April 30, 2004
in response to topic Entry Into Practice: Is It Relevant Today? (May 31, 2002)
I am responding to the Entry into Practice Topic. I find it amazing that this issue needs to be discussed yet again, considering that the discussion has been ongoing for more than thirty years. The nursing profession must step up and require the baccalaureate degree as the minimum standard for licensure as a registered nurse.
Fear, the most base of human emotions, is controlling the profession. Fear of unemployment, fear of education, and fear of change have us immobilized as a profession. We would rather see the profession of nursing die on the vine than make the change we all know is needed. The associate degree nurse educators are more interested in their own job security than with the profession as a whole. Our own disdain for education has spread to our employers who refuse to recognize the value of a baccalaureate degree in nursing, financially or otherwise. The present shortage, and the even larger nursing shortage to come, have again caused the national nursing organizations to shelve this Entry into Practice issue. The problem is that, as a profession, we refuse to make a stand against our own. We are continually trying to find a way to make everyone happy – how typical of nurses.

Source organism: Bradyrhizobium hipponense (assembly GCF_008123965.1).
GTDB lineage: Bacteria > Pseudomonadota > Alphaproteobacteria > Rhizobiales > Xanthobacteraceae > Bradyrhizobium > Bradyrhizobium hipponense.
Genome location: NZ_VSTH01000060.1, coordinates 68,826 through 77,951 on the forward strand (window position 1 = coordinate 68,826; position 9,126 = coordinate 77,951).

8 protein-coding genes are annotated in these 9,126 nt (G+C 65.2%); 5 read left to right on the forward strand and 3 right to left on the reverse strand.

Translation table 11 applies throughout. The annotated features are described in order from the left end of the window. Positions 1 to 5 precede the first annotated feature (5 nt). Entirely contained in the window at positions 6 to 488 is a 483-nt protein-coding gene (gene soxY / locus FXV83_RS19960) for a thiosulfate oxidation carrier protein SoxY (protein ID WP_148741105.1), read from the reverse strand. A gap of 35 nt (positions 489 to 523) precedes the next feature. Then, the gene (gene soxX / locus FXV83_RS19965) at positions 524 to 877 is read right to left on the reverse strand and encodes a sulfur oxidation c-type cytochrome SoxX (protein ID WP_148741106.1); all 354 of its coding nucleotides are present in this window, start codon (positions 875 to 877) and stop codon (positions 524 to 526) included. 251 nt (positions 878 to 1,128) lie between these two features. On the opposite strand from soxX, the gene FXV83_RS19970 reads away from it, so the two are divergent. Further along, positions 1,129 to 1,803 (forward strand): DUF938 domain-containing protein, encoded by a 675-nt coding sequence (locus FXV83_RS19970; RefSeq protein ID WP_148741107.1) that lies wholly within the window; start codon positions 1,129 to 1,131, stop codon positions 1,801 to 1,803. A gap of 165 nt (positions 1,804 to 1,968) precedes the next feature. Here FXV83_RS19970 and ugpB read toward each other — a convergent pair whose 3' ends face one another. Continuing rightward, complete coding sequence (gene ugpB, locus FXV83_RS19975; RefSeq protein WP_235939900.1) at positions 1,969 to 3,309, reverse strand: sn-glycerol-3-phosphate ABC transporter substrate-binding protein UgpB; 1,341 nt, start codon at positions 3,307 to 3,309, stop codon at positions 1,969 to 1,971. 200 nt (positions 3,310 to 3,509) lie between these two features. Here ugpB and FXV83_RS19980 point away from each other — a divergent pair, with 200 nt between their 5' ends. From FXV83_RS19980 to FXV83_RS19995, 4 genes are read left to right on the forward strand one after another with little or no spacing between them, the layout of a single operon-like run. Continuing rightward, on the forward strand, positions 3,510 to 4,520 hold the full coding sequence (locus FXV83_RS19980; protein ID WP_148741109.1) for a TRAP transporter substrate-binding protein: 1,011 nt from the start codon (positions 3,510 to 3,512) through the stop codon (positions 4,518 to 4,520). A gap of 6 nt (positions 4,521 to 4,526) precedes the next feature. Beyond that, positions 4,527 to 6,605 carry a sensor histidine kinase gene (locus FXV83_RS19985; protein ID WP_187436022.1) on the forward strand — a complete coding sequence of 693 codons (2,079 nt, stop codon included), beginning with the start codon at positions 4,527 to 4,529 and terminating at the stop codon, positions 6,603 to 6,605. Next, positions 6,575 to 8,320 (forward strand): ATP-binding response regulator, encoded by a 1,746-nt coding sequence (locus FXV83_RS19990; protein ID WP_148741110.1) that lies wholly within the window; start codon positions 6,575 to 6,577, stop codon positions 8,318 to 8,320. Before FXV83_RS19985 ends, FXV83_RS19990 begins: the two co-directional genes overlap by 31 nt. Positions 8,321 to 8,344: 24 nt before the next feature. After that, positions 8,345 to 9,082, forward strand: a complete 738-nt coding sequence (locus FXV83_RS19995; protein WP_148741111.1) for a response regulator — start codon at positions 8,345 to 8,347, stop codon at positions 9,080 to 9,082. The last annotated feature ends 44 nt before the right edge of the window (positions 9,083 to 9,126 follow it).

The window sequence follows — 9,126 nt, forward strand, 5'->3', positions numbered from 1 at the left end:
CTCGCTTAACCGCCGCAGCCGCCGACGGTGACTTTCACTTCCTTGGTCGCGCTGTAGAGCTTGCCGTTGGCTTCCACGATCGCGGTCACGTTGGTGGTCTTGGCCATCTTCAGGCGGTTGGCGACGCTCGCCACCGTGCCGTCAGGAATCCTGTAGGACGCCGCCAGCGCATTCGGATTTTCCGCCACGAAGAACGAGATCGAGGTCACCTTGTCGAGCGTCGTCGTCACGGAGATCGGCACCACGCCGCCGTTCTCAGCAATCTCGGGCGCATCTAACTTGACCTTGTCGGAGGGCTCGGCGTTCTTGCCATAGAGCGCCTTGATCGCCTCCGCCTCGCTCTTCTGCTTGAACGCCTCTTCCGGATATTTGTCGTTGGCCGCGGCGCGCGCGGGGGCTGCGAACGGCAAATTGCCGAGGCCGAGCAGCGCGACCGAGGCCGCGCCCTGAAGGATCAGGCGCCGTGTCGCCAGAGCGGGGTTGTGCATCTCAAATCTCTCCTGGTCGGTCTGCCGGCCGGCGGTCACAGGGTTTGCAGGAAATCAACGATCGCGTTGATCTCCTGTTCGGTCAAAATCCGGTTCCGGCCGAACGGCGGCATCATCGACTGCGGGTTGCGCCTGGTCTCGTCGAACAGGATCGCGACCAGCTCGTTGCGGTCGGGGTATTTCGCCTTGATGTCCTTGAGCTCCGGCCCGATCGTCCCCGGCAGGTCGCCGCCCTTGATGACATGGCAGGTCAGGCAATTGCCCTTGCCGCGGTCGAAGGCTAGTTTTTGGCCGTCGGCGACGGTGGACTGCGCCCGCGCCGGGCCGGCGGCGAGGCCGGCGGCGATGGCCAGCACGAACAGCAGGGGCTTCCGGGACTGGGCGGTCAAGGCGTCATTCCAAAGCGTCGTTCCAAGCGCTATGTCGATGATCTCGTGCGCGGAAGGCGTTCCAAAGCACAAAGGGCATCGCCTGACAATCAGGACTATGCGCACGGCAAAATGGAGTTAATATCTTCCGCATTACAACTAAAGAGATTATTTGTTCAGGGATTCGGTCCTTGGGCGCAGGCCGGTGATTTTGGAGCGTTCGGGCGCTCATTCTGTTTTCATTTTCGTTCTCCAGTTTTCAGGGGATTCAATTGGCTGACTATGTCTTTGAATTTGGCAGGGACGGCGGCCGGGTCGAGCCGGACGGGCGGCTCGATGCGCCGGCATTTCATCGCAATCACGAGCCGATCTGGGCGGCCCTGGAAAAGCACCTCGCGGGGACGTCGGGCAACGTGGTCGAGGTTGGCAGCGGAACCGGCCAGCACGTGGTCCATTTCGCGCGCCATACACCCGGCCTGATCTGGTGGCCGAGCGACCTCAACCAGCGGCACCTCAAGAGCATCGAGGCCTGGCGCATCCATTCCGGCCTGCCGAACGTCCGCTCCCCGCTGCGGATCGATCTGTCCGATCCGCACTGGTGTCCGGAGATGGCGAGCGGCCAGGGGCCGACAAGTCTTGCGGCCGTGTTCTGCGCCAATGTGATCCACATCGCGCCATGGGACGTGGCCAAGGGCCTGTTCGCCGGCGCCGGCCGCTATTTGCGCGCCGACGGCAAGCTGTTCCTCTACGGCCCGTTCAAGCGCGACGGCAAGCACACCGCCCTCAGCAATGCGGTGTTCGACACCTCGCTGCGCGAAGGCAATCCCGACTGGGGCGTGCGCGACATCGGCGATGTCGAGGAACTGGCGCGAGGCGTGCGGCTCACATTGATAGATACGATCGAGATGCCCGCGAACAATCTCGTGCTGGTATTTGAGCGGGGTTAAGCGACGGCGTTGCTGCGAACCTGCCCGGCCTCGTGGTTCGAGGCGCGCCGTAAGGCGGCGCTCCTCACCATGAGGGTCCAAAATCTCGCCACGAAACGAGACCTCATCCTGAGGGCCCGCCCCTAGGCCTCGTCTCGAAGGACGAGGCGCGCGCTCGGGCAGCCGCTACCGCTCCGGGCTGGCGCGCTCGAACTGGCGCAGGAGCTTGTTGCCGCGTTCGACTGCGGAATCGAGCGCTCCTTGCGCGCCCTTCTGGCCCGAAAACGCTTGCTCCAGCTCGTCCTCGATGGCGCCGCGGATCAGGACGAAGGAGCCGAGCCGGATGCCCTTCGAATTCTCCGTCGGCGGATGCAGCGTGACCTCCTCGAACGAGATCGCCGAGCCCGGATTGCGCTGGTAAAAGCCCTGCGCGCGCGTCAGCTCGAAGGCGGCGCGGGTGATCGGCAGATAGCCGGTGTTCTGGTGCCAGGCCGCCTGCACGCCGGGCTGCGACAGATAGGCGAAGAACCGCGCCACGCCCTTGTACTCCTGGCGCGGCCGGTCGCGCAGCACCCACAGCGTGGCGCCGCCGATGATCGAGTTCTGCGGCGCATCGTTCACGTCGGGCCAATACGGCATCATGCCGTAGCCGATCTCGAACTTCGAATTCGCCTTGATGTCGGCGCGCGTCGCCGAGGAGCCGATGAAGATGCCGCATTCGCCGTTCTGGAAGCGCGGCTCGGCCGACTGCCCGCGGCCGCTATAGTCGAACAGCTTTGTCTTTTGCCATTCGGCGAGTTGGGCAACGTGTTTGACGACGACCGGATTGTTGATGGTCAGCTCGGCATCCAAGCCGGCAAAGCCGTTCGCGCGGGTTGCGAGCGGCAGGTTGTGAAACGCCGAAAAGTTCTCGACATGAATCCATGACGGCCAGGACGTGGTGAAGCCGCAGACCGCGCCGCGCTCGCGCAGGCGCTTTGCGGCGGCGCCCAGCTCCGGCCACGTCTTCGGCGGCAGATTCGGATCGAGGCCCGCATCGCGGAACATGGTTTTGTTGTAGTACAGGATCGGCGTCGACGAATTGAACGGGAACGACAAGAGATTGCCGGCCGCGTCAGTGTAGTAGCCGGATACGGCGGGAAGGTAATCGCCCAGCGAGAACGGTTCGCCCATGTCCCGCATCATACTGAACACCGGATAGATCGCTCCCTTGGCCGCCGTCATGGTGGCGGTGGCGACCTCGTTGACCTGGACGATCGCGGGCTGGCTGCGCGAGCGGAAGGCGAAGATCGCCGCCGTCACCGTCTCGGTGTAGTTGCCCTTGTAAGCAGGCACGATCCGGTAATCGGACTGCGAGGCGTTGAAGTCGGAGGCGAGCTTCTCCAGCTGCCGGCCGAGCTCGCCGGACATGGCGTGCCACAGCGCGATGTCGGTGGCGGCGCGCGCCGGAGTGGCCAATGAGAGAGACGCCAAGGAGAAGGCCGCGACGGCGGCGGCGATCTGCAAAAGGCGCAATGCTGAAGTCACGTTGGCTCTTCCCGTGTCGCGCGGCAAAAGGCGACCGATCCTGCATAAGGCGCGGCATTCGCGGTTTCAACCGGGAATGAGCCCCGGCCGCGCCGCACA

Many have recommended that we develop a different licensure status between nurses prepared at the associate degree level and those prepared at the baccalaureate degree level. I believe this different licensure status would be lethal to our profession. I envision a scenario having two pay scales, with the nurse prepared at the associate level earning substantially less than their baccalaureate-prepared counterparts, and employers hiring large numbers of these new quasi-professionals nurses who might be supervised by substantially fewer baccalaureate-prepared nurses.
We need to make the leap to minimal entry into the nursing profession being at the baccalaureate level. We can grandfather in all present registered nurses and keep their support in this initiative. Yes, this may slow down the entry of new nurses into the field. But it may also increase the number of baccalaureate-prepared nurses, some of whom have bypassed nursing for other fields because nursing didn’t appear professional enough to consider as a career.
Our failure to act thirty years ago means we have not only let down ourselves as a profession, but also the aging Baby Boomers who are going to desperately need us in the near future, when we are not going to be there for them. I only hope that when this crisis is over, the Registered Nurse will still be around to provide the care that patients need.
Paul Esmond, RN
East Sandwich, MA